However, he had another aircraft for specific nightfighting, G9+MD, with no personal markings, complete with the radar set, etc., so he had two available aircraft, each for a specific role. Indeed, only pilots with less than 20 night victories would reinforce the day fighters struggle against the intruders of the Reich airspace, as the others were considered too valuable to be inevitably spent in dayfighting with the ever growing menace, at the time, of the allied escort fighters.
One night, after detecting an unsuspecting Lancaster in the bomber stream, into which he mixed up thanks to Erich Handke (his excellent Bordfunker, or radar-operator, Ritterkreuzträger, or Knight's Cross bearer, in German), he proceed to make the conventional Schräge Musik attack, right from below, spreading the these guns fire from the inboard left engine till the starboard one (a vital area, with fuel tanks half full, so with a lot of fuel vapours to cause a huge explosion if hit...), but in this case, the unaware bomber initiated a right turn, and the 2-3 second shot got itself concentrated on the BOMB BAY, STILL FULL OF ITS DEADLY CARGO!!! The bomber disintegrated, and took Drewes and its crew with it, through an incredible amount of debris, which dilacerated the Bf-110G-4 (G9+MD)...they all had to jump immediately for their lives from the plane's blazing hulk!!! One schrapnel hit the gunner's (Oberfeldwebel Petz) wristwatch, stopping it right at the moment of the explosion: 01:19hs...
After this incident,and the recuperation of he and his crew, Drewes then took old G9+WD back to its more appropriated affairs of nightfighting, and so the story goes...
Martin Drewes finished the war with a grand total of 52 victories, consisting of a Spitfire, a Gladiator, 7 day bombers (B-17 and B-24), and 43 British night bombers, most of them the latest Bomber Command weapon, Lancasters. He was one of a few to receive the Knight's Cross with Oak Leaves in the German armed forces.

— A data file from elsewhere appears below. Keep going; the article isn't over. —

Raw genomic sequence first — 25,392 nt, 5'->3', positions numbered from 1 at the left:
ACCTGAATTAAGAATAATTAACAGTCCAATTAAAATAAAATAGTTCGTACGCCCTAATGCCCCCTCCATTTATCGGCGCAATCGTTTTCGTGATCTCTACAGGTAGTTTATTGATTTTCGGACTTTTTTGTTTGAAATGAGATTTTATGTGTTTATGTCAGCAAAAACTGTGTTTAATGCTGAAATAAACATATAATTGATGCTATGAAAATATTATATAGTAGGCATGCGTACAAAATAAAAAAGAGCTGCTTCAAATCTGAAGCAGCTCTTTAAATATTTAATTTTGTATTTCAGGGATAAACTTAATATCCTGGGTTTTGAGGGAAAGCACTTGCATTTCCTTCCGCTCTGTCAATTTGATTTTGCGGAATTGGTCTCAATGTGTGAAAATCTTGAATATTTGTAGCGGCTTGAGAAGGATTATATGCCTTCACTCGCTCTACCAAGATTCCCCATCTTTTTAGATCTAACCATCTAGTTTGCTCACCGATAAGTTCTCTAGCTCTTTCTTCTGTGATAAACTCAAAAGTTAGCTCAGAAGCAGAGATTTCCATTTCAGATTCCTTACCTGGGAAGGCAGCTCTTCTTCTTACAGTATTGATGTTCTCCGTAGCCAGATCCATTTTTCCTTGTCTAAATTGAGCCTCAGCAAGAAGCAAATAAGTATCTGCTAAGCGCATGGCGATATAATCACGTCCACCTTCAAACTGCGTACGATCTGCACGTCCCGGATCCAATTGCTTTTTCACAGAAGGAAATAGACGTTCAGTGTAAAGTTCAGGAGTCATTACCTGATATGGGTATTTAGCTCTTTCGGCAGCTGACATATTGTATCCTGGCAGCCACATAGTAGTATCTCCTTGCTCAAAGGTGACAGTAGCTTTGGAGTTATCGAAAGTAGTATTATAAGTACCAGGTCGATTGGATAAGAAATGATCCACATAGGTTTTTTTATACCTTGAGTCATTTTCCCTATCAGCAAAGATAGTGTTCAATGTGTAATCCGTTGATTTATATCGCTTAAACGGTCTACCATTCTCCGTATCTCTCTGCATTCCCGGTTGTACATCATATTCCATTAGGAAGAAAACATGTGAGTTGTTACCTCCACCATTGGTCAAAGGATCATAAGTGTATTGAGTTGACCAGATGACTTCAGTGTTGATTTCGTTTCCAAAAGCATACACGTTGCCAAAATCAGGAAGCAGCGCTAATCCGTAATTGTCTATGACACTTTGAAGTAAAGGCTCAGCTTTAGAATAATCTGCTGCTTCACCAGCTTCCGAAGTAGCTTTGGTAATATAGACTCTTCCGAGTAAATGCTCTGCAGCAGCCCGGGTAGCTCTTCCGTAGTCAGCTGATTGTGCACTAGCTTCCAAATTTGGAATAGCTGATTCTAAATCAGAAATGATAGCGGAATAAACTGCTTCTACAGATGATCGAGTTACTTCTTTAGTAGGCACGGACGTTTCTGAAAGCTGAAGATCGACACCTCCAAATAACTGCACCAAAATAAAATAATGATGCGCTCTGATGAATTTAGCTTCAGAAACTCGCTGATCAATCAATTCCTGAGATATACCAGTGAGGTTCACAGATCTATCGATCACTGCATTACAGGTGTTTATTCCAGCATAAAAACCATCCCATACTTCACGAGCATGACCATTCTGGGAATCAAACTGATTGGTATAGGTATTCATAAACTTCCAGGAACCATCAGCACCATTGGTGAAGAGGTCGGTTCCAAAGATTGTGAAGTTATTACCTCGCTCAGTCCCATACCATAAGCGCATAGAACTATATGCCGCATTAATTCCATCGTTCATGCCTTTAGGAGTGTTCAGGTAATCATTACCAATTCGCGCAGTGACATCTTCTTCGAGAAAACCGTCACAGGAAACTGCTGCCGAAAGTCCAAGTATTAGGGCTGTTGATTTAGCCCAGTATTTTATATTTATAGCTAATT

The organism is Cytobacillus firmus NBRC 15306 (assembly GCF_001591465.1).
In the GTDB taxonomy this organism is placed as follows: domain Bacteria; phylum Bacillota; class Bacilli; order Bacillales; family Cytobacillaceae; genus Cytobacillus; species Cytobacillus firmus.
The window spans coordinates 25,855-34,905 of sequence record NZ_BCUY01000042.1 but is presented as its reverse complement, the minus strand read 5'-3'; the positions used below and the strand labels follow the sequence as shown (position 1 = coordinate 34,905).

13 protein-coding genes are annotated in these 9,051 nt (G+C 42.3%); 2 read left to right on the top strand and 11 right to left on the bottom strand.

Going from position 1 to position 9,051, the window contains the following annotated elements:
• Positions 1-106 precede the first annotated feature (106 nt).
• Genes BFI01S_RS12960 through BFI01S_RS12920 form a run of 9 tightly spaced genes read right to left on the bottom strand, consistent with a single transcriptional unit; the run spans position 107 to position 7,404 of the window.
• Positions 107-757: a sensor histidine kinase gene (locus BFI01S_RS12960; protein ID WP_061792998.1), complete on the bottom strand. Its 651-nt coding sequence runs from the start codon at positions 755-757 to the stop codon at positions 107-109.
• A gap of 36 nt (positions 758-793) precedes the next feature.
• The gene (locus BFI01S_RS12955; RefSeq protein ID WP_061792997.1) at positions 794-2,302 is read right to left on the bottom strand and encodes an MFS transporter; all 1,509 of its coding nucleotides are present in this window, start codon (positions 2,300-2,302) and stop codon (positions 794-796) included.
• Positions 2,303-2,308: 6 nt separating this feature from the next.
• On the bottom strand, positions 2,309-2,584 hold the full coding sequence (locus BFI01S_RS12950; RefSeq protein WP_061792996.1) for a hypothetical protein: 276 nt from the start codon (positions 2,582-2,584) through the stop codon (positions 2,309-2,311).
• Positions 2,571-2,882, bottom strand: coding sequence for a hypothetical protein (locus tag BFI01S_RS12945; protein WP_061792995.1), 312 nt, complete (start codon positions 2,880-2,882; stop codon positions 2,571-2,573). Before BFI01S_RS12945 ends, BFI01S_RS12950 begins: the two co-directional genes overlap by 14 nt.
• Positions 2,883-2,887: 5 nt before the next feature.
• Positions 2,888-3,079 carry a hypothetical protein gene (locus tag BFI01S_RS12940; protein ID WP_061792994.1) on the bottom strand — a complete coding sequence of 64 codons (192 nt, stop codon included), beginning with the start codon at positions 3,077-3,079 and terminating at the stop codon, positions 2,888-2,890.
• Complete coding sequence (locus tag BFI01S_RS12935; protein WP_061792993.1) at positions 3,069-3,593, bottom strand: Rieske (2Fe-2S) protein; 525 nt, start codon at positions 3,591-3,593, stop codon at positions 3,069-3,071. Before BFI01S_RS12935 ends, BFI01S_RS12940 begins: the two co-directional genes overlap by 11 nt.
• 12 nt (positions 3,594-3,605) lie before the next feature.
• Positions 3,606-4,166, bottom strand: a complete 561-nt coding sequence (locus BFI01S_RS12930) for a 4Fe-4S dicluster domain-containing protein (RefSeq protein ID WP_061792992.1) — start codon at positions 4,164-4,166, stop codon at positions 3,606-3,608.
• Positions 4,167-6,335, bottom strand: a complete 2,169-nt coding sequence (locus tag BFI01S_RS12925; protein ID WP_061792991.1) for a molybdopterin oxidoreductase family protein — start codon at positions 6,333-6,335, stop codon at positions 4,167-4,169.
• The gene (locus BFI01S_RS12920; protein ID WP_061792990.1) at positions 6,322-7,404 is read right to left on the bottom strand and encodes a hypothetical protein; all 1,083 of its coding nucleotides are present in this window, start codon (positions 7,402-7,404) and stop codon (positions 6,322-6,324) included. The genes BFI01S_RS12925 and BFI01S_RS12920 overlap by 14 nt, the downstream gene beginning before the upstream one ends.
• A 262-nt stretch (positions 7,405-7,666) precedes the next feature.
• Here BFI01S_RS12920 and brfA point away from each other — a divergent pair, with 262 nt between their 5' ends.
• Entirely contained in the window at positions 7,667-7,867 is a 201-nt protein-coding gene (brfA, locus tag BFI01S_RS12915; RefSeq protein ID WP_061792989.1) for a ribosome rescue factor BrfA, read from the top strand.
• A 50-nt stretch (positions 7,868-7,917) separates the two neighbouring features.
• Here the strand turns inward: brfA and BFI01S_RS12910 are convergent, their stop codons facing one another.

Captured by the British at the end of the war, he was interrogated by them and told by his interrogator that "those enormous German scores against the RAF were pure fantasy, lies indeed", but Drewes told him to search in the official RAF losses reports how many planes were missing...the answer cost him several months in a British prison camp, subjected to varying degrees of humiliation, until he was liberated and decided to take his chances and immigrate to another country, Brazil.
Arriving in Brazil, working first as a pilot and then as a businessman, Martin married a Brazilian woman, Dulce, and they had a son, Klaus, who lives and works in Brazil.
Martin Drewes is now on his eighties, but keeps his mind as sharp as ever, and it was a great living experience for me,a Brazilian Air Force officer,to talk to him and some of his friends, a Dresden attack survivor who as a boy was in the doomed city and now owns an iron industry, and also a former Fallschirmjäger which fought in the Russian, Mediterranean and Home fronts, but was born in Brazil.
I hope some contribution was made here to readers which do want to know a little bit else about the truth behind some WW II aviation myths, propagated through times, but not really verified up to now by historians.We need veterans to teach us and to validate our stories and they fortunately need us to perpetuate their fight and their courage
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Marcus V. T. Borges-Captain Brazilian Air Force
Text and Images Copyright © 2000 by Captain
Marcus V. T. Borges